Attic ventilation is crucial to the longevity of your roof and can help to lower your energy bill as well. Vents can be located in gables, under eaves, along the ridge of the house, or cut into the roof itself.
Hot air in your attic may not seem like such a bad thing in the winter, but it contains moisture that can condense and cause long term problems. In summer, heat in the attic not only makes your air conditioner work harder, but it also cooks roof shingles from the underside and reduces their life.
Continuous ridge vents have become popular in recent years for good reason. Since hot air rises, it’s important to locate the vent as close to the peak of the roof as possible, and nothing is higher than the ridge. While they come in a number of different types, one system uses a fiber mat laid along the ridge with shingle tabs mounted over it. A narrow slot cut in the ridge allows hot air in the attic to escape while keeping insects and rain out.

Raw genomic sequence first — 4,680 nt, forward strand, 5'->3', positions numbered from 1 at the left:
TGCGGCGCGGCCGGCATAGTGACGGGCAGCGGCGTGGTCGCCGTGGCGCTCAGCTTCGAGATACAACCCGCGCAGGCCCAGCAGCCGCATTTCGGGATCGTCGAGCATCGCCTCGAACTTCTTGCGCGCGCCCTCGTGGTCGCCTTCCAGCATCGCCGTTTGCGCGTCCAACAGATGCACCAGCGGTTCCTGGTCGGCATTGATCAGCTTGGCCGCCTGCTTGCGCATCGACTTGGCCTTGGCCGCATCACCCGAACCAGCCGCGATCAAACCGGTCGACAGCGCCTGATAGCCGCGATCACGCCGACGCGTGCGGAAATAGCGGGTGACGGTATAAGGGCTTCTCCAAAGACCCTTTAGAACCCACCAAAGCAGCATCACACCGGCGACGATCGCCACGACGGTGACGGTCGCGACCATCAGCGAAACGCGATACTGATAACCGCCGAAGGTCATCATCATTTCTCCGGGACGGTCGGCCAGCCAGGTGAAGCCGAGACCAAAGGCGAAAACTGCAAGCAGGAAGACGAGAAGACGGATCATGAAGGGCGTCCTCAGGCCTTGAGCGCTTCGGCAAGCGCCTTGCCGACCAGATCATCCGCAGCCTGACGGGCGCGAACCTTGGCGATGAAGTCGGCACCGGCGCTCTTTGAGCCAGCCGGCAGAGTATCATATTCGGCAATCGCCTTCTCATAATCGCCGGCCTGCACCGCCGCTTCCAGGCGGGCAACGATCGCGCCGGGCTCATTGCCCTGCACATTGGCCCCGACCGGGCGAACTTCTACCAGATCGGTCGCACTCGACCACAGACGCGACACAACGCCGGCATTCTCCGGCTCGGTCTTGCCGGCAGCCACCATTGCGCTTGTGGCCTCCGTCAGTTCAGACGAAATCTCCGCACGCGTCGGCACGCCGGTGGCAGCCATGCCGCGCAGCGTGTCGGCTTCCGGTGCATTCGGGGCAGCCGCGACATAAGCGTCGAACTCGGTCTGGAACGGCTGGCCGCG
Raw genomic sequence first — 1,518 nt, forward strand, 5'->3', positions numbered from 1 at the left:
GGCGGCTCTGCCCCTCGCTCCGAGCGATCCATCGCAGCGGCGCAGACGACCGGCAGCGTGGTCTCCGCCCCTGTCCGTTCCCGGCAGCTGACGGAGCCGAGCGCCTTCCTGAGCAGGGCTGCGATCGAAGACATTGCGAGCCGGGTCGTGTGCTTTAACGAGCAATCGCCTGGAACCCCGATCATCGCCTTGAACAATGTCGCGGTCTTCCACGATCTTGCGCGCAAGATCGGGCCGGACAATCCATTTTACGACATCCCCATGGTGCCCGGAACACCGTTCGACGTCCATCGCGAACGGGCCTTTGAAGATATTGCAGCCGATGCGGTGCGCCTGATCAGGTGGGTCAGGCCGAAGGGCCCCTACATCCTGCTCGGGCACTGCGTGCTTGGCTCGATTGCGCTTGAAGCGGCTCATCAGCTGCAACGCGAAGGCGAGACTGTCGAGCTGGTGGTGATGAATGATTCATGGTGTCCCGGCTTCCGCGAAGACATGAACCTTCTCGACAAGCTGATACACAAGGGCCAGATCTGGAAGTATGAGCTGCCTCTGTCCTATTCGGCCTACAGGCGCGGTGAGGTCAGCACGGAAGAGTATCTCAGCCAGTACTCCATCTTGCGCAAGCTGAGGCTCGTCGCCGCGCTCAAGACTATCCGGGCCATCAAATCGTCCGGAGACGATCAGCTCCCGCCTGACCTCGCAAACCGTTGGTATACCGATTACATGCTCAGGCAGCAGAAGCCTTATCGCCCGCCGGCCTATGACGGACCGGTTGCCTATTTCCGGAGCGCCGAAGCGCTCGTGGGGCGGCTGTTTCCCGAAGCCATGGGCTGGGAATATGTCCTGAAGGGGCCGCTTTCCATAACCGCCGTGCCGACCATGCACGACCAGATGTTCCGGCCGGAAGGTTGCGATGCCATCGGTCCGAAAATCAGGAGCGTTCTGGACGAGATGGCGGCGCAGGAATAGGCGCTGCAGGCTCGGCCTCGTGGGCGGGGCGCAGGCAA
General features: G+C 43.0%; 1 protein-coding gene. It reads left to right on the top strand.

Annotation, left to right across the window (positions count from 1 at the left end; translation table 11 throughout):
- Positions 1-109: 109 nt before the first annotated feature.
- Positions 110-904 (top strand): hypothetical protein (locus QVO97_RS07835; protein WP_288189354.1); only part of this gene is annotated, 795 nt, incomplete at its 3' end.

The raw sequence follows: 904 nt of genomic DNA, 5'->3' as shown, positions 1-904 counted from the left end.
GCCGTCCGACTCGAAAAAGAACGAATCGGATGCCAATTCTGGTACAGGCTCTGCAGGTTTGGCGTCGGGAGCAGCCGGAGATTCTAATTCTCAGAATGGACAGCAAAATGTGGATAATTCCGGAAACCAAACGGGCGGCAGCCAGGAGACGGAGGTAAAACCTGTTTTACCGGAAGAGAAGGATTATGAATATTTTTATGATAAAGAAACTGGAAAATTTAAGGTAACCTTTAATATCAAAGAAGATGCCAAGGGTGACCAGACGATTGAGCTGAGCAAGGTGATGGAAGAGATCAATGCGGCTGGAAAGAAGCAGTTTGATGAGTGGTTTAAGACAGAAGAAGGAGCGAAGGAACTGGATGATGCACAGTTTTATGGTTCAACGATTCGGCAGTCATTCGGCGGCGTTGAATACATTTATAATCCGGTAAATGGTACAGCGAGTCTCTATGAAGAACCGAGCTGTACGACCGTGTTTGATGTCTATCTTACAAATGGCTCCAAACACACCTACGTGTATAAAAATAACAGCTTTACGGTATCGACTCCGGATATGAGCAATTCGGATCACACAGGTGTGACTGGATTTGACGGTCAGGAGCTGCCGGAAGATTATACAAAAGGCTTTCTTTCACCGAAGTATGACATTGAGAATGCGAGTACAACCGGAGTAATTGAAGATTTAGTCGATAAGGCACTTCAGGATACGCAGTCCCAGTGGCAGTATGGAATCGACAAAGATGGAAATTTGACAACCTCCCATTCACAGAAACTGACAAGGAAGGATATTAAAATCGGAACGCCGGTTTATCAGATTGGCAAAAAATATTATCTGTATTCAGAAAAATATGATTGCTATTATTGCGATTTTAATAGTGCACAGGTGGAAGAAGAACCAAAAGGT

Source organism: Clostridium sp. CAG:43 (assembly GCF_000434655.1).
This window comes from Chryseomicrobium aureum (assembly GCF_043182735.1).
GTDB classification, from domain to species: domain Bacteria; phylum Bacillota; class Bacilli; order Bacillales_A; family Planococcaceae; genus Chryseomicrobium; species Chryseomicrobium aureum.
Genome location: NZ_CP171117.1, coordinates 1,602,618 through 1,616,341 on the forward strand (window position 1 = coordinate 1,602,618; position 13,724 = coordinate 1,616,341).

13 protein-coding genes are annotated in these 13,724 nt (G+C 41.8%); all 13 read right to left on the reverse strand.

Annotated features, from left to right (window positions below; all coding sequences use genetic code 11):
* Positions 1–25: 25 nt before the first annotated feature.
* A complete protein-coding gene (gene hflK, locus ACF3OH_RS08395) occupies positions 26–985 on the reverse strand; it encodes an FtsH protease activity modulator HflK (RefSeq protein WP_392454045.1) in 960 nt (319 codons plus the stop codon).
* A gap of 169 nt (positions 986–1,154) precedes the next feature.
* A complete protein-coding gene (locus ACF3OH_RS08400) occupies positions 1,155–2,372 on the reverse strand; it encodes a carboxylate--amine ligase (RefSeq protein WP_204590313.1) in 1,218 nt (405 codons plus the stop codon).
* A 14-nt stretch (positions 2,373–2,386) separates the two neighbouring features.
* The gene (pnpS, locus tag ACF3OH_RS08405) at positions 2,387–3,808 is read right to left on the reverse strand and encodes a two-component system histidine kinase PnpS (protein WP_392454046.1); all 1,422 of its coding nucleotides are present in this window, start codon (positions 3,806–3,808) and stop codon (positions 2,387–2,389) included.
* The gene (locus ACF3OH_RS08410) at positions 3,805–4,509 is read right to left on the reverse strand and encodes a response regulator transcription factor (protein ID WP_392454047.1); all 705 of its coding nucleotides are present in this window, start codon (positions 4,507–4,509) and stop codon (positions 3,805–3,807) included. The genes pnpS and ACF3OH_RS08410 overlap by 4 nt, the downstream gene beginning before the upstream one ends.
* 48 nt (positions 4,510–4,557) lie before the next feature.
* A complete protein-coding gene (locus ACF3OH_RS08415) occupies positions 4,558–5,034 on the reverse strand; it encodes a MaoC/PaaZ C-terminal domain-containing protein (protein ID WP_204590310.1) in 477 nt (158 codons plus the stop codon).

In order for ridge vents to be effective, you need a supply of fresh air coming in from the soffit under the roof’s overhang. Soffit vents are available in a number of styles including round and rectangular metal vents, integrated vinyl soffit vent panels, or continuous trench vents. By combining a balance of both soffit and ridge vents, you can create a constant flow of cool, dry air through your attic in both winter and summer.
- Adding Soffit Vents
- Which Way to Face Soffit Eave Vents? (article)
- Importance of Proper Attic Ventilation (video)
- Combining an Attic Vent Fan with a Roof Ridge Vent (article)